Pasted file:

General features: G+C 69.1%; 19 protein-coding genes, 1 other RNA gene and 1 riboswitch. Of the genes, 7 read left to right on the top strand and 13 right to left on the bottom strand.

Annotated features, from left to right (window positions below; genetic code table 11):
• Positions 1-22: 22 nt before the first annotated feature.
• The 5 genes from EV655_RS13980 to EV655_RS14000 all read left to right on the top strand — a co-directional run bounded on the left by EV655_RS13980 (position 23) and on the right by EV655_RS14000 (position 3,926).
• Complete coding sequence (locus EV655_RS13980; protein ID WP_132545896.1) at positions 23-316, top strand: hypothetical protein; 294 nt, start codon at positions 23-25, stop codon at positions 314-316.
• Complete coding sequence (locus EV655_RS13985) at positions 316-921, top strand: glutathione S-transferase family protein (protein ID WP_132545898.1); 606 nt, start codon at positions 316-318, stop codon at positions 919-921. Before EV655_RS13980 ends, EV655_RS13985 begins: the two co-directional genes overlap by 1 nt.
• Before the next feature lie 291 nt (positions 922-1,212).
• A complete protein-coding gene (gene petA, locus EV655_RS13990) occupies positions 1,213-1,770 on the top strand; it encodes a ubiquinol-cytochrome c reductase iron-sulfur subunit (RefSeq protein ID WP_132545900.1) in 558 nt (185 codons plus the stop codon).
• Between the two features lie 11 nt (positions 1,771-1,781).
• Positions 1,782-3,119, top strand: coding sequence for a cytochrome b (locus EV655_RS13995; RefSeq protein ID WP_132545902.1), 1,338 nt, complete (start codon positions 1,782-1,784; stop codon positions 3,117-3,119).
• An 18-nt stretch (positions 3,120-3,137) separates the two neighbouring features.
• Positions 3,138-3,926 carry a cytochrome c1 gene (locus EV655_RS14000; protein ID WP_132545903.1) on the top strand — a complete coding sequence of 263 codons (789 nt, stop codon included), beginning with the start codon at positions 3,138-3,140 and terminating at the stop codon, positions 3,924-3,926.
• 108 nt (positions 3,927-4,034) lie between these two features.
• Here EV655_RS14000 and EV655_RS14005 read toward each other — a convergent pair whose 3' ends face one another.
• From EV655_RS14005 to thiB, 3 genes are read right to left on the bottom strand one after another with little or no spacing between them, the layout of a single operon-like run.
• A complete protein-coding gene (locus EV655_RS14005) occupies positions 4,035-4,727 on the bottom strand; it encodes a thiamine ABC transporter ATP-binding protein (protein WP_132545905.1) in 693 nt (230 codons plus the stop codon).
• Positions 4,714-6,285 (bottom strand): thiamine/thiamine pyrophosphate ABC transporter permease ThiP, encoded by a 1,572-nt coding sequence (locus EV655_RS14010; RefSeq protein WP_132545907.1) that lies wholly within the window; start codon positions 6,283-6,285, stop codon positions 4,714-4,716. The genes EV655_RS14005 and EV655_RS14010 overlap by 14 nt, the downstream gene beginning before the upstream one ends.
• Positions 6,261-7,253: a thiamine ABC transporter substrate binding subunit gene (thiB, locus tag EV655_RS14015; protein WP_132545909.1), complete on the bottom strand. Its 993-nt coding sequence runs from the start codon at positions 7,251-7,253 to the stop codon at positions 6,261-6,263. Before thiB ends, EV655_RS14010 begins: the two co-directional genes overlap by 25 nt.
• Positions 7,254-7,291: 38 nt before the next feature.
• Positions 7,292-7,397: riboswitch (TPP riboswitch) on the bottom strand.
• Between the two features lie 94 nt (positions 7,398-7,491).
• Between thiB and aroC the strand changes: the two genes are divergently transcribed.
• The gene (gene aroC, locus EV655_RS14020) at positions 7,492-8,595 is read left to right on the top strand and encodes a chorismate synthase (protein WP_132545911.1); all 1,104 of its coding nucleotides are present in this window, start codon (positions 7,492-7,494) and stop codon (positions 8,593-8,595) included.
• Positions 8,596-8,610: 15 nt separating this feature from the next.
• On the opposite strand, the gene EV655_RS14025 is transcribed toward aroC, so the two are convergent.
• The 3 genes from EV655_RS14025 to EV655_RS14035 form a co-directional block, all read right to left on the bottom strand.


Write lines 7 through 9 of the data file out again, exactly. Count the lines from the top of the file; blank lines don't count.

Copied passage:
• Before the next feature lie 291 nt (positions 922-1,212).
• A complete protein-coding gene (gene petA, locus EV655_RS13990) occupies positions 1,213-1,770 on the top strand; it encodes a ubiquinol-cytochrome c reductase iron-sulfur subunit (RefSeq protein ID WP_132545900.1) in 558 nt (185 codons plus the stop codon).
• Between the two features lie 11 nt (positions 1,771-1,781).